Exposure to aircraft noise has been shown to have adverse health effects, causing annoyance and affecting the health-related quality of life, sleep, and mental states of those exposed to it. This study aimed to determine sleep quality in participants residing near an airfield and to evaluate the relationship between the levels of aircraft noise and sleep quality.
Methods
Neighboring regions of a military airfield were divided into three groups: a high exposure group, a low exposure group, and a control group. A total of 1082 participants (aged 30–79 years) completed a comprehensive self-administered questionnaire requesting information about demographics, medical history, lifestyle, and the Pittsburgh Sleep Quality Index.
Results
Of the 1082 participants, 1005 qualified for this study. The prevalence of sleep disturbance was 45.5% in the control group, 71.8% in the low exposure group, and 77.1% in the high exposure group (p for trend < 0.001). After adjusting for potential confounding factors, we determined the exposure–response relationship between the degree of aircraft noise and sleep quality. Of the participants with a normal mental status, the prevalence of sleep disturbance was 2.61-fold higher in the low exposure group and 3.52-fold higher in the high exposure group than in the control group.
Conclusion
The relationship between aircraft noise and health should be further evaluated through a large-scale follow-up study.

Citations

Citations to this article as recorded by  
  • A study on road traffic noise exposure and prevalence of insomnia
    Towseef Ahmed Gilani, Mohammad Shafi Mir
    Environmental Science and Pollution Research.2022; 29(27): 41065.     CrossRef
  • Sleep Deprivation and Disruptors of Sleep among Secondary Schoolchildren and Adolescents from Mumbai City
    Ashok Vaidya, Sharvari R Desai, Rama A Vaidya, Shobha A Udipi, Pallavi S Ullal, Sangeeta A Chokhani, Abha Dharam Pal
    Indian Journal of Sleep Medicine.2021; 16(2): 33.     CrossRef
  • Urban Noise and Psychological Distress: A Systematic Review
    Nicola Mucci, Veronica Traversini, Chiara Lorini, Simone De Sio, Raymond P. Galea, Guglielmo Bonaccorsi, Giulio Arcangeli
    International Journal of Environmental Research an.2020; 17(18): 6621.     CrossRef
  • The impact of aircraft noise exposure on objective parameters of sleep quality: results of the DEBATS study in France
    Ali-Mohamed Nassur, Damien Léger, Marie Lefèvre, Maxime Elbaz, Fanny Mietlicki, Philippe Nguyen, Carlos Ribeiro, Matthieu Sineau, Bernard Laumon, Anne-Sophie Evrard
    Sleep Medicine.2019; 54: 70.     CrossRef
  • Survey Results of a Pilot Sleep Study Near Atlanta International Airport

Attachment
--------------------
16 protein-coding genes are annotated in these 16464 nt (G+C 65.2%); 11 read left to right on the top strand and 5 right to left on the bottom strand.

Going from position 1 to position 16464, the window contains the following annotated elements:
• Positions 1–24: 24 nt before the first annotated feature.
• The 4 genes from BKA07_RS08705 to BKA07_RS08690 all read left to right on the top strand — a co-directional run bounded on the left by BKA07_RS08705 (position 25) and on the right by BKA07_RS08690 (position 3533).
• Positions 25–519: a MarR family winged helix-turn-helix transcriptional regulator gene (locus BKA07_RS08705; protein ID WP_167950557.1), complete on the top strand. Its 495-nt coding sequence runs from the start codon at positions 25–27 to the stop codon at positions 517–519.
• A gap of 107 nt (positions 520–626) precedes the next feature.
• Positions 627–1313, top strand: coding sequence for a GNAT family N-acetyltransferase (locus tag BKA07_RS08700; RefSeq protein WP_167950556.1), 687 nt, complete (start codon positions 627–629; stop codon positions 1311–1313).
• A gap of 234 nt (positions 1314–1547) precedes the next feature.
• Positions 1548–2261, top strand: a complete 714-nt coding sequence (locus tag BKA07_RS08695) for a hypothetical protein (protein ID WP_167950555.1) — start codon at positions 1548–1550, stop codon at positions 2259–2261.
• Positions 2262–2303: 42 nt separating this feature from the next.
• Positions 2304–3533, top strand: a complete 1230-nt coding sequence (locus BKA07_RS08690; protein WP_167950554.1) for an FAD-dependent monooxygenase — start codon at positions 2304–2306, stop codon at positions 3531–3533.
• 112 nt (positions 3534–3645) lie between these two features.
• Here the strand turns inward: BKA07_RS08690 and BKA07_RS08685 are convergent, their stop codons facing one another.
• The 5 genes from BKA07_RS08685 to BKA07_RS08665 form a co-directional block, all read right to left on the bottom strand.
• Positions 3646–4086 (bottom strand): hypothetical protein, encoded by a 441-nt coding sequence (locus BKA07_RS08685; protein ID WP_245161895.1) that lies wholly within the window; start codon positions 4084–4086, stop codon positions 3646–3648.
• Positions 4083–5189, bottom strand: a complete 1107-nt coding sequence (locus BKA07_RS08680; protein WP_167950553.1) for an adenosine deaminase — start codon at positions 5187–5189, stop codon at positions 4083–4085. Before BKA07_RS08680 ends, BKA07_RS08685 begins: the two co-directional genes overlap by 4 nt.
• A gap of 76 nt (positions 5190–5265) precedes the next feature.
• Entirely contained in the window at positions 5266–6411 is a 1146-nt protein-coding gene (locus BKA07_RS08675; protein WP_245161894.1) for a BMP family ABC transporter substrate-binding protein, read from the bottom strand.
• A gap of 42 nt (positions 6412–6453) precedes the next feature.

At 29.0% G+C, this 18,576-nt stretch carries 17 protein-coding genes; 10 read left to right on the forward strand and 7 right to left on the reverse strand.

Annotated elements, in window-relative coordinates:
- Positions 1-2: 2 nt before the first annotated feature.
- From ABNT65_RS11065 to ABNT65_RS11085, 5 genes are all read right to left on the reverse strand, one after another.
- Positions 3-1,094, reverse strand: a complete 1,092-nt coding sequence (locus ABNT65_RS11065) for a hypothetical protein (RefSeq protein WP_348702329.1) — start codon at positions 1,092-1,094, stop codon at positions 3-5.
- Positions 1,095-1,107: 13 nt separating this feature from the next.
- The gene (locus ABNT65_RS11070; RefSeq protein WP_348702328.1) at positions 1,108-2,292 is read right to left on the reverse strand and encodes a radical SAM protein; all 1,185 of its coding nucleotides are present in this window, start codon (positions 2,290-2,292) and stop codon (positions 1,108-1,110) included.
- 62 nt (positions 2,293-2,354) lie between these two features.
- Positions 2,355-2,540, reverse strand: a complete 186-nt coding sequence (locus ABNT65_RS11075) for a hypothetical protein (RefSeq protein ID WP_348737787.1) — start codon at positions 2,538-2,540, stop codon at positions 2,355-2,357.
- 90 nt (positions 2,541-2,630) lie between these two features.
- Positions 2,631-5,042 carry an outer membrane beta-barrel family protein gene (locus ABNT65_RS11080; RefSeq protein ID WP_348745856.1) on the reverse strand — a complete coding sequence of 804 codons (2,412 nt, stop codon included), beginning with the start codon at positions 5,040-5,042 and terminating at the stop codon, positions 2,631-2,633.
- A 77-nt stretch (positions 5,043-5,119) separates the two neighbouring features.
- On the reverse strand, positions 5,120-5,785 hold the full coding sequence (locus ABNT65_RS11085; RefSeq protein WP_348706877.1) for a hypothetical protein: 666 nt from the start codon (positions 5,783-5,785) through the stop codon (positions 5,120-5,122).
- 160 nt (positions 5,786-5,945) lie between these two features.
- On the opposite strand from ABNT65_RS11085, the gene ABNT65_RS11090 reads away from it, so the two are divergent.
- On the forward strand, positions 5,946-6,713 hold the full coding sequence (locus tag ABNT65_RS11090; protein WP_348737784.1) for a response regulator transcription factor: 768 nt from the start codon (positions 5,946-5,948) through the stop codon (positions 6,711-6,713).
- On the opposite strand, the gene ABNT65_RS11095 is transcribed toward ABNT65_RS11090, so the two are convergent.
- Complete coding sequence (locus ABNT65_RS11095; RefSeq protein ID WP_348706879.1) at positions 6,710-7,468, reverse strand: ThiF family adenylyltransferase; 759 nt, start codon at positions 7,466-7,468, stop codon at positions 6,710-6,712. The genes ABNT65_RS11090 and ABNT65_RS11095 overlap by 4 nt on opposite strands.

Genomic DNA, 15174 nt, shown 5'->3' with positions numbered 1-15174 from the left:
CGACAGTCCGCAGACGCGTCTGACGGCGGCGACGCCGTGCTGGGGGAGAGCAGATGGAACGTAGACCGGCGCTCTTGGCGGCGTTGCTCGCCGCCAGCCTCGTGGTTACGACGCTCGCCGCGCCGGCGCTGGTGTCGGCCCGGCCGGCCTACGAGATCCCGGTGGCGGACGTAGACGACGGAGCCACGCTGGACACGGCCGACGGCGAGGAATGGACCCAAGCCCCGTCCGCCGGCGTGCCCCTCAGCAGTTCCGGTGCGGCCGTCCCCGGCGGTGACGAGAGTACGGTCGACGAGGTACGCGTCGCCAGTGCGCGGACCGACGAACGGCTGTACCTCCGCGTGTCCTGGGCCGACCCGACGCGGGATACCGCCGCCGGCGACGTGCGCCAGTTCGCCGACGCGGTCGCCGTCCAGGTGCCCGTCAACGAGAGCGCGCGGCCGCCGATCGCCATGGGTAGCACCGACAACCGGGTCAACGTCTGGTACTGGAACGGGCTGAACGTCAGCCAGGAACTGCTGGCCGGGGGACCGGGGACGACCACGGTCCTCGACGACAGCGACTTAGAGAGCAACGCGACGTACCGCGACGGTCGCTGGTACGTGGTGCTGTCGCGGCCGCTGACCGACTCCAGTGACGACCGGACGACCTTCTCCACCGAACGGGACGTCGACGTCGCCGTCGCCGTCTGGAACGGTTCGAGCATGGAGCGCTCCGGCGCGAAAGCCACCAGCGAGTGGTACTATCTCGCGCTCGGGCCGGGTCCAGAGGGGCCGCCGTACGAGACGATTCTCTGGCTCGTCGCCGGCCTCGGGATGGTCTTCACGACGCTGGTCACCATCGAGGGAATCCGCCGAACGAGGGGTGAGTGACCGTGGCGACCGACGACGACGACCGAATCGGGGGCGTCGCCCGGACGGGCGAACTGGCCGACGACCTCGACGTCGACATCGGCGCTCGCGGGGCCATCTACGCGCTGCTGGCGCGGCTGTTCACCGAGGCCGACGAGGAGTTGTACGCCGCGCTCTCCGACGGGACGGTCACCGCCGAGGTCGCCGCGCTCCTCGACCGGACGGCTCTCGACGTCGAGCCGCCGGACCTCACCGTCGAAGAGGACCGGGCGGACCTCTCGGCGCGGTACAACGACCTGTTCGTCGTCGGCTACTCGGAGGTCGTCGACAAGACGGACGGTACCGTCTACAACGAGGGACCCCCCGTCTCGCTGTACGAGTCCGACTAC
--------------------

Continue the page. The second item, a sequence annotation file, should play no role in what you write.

Sarah Rocha, Michael G. Smith, Maryam Witte, Mathias Basner
    International Journal of Environmental Research an.2019; 16(22): 4321.     CrossRef
  • Aircraft Noise Exposure and Subjective Sleep Quality: The Results of the DEBATS Study in France
    Ali-Mohamed Nassur, Marie Lefèvre, Bernard Laumon, Damien Léger, Anne-Sophie Evrard
    Behavioral Sleep Medicine.2019; 17(4): 502.     CrossRef
  • Low Income as a Vulnerable Factor to the Effect of Noise on Insomnia
    Choongman Park, Chang Sun Sim, Joo Hyun Sung, Jiho Lee, Joon Ho Ahn, Young Min Choe, Jangho Park
    Psychiatry Investigation.2018; 15(6): 602.     CrossRef
  • A statistical evaluation on flight operational characteristics affecting aircraft noise during take-off
    Paolo Gagliardi, Luca Teti, Gaetano Licitra
    Applied Acoustics.2018; 134: 8.     CrossRef
  • Study of noise level at Raja Haji Fisabilillah airport in Tanjung Pinang, Riau Islands
    H Nofriandi, A Wijayanti, M F Fachrul
    IOP Conference Series: Earth and Environmental Sci.2018; 106: 012024.     CrossRef
  • The effect of aircraft noise on sleep disturbance among the residents near a civilian airport: a cross-sectional study
    Kyeong Min Kwak, Young-Su Ju, Young-Jun Kwon, Yun Kyung Chung, Bong Kyu Kim, Hyunjoo Kim, Kanwoo Youn
    Annals of Occupational and Environmental Medicine.2016;[Epub]     CrossRef
  • Changes in the mean hearing threshold levels in military aircraft maintenance conscripts
    Won-Ju Park, Jai-Dong Moon
    Archives of Environmental & Occupational Health.2016; 71(6): 347.     CrossRef
  • Stress and musculoskeletal symptom of undergraduates
    Soo Jeong Kim, Kyoung Won Cho
    Korean Journal of Health Education and Promotion.2016; 33(1): 33.     CrossRef
  • Sleep Duration and Area-Level Deprivation in Twins
    Nathaniel F. Watson, Erin Horn, Glen E. Duncan, Dedra Buchwald, Michael V. Vitiello, Eric Turkheimer
    Sleep.2016; 39(1): 67.     CrossRef
  • Aircraft noise monitoring using multiple passive data streams
    M Aldeman, R Bacchus, K Chelliah, H Patel, G Raman, D Roberson
    Noise & Vibration Worldwide.2016; 47(3-4): 35.     CrossRef
  • Impact of wind turbine sound on general health, sleep disturbance and annoyance of workers: a pilot- study in Manjil wind farm, Iran
    Milad Abbasi, Mohammad Reza Monazzam, Arash Akbarzadeh, Seyyed Abolfazl Zakerian, Mohammad Hossein Ebrahimi
    Journal of Environmental Health Science and Engine.2015;[Epub]     CrossRef
  • Sound in the Air
    Hae-Wol Cho, Chaeshin Chu
    Osong Public Health and Research Perspectives.2014; 5(2): 75.     CrossRef
  • The Experience of Occupational Risk and the Handling of Incapacity Due to Ill Health and Injury
    Jacquelene Swanepoel, J.C. Visagie
    Journal of Social Sciences.2014; 40(3): 343.     CrossRef
Community-Based Risk Communication Survey: Risk Prevention Behaviors in Communities during the H1N1 crisis, 2010
Soo Jeong Kim, Jin A. Han, Tae-Yong Lee, Tae-Yoon Hwang, Keun-Sang Kwon, Ki Soo Park, Kyung Jong Lee, Moon Shik Kim, Soon Young Lee
Osong Public Health Res Perspect. 2014;5(1):9-19.   Published online February 28, 2014